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'Sickening, Shameful, Heartless': With Trump Policies Sowing Fear Across Immigrant Communities, Number of Children in Detention Explodes to Record Levels

Thanks to Trump's crackdown, fewer immigrant families are coming forward to sponsor children who have crossed the U.S.-Mexico border—leaving more than 12,000 minors in U.S. government custody

A woman sits with her son at the Catholic Charities Humanitarian Respite Center in McAllen, Texas, shortly after crossing the U.S.-Mexico border. (Photo: Spencer Platt/Getty Images)

Immigrant rights advocates and lawmakers are demanding the Trump administration address the ongoing crisis caused by its rampant detention of children, after it was reported Wednesday that the number of minors being held in U.S. government custody is at its highest ever recorded—with President Donald Trump's hard-line immigration policies to blame.

According to data obtained by the New York Times, 12,800 children were being detained in immigrant detention facilities as of this month—five times as many as the 2,400 who were in government custody in the spring of 2017.

The Trump administration has claimed that the exploding level of detentions is owed to record numbers of migrants attempting to cross the U.S.-Mexico border—but border crossings have in fact been declining for years.

Instead, the Times reported, a key reason behind the overflowing child detention centers is families' reluctance to come forward to sponsor the children there, thanks to the president's multi-pronged crackdown on immigration.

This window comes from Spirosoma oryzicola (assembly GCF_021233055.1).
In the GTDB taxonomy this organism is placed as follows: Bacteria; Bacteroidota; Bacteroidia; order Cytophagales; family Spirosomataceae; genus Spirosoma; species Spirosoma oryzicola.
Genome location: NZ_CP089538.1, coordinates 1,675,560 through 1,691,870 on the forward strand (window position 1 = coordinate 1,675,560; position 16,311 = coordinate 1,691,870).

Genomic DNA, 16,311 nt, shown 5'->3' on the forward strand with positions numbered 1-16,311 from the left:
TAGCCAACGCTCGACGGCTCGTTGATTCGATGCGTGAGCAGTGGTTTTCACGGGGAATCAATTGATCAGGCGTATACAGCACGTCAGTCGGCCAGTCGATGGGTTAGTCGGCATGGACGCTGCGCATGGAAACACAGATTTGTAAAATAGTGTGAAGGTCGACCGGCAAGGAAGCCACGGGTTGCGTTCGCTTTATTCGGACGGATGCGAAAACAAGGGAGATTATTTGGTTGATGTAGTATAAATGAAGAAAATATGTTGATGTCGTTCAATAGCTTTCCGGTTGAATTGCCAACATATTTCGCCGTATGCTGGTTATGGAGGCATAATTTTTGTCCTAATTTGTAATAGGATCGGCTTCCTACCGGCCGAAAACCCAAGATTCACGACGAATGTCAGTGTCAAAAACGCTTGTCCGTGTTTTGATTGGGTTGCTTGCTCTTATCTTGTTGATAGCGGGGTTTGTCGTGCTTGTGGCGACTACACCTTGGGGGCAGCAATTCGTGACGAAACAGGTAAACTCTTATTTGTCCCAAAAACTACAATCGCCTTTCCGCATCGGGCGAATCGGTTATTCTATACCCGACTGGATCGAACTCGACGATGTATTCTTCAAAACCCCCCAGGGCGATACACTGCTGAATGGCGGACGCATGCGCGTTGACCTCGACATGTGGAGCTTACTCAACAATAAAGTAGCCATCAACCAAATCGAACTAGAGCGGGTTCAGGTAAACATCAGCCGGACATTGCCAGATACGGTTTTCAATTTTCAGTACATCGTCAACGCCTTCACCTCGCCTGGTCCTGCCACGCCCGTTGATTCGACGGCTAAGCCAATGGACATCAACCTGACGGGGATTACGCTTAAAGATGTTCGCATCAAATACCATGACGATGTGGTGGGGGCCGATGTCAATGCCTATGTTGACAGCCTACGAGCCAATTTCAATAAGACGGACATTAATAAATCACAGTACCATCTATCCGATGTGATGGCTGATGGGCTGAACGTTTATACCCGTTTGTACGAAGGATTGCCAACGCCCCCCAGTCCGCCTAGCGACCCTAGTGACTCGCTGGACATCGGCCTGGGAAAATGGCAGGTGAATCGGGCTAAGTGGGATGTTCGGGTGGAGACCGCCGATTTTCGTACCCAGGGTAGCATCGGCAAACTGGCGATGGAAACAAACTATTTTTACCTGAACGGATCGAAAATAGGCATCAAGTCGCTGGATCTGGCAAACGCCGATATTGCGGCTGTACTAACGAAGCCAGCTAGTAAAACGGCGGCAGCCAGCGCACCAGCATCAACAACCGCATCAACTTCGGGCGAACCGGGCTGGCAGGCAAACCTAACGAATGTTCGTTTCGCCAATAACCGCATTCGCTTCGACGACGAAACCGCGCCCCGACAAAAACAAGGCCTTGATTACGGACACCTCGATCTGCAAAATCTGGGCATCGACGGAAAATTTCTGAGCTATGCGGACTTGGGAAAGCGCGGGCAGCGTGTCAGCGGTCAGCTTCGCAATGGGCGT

Most of the detained children entered the country without parents or guardians—with many planning to join family members who could sponsor them once they arrive.

But many family members—reportedly over fears over being detained or deported themselves—have increasingly declined to claim the children.

"Traditionally, most sponsors have been undocumented themselves, and therefore are wary of risking deportation by stepping forward to claim sponsorship of a child," wrote Caitlin Dickerson at the Times. "Even those who are willing to become sponsors have had to wait months to be fingerprinted and otherwise reviewed" because of new requirements imposed by the administration.

In addition to the family separation policy that continues to provoke international outrage, Trump's immigration agenda has included aggressive raids by Immigration and Customs Enforcement (ICE) which have terrorized Latino communities across the country; entrapment of undocumented immigrants eligible for green cards; the deportations of hundreds of parents who were reportedly falsely told that if they signed so-called "voluntary departure orders" they would be reunited with their children; and most recently, Trump's plan to expedite even more deportations by paying Mexico $20 million so 17,000 people can be sent there. 

Rather than improve its policies affecting immigrant communities, the Trump administration has signaled that it will simply make it possible for even more children to be detained in the country's immigration detention facilities, which are now nearly at capacity.

This week, the president announced that a so-called "tent city," or prison camp, in the border town of Tornillo, Texas, will be tripled in size, allowing for the detention of 3,800 minors.

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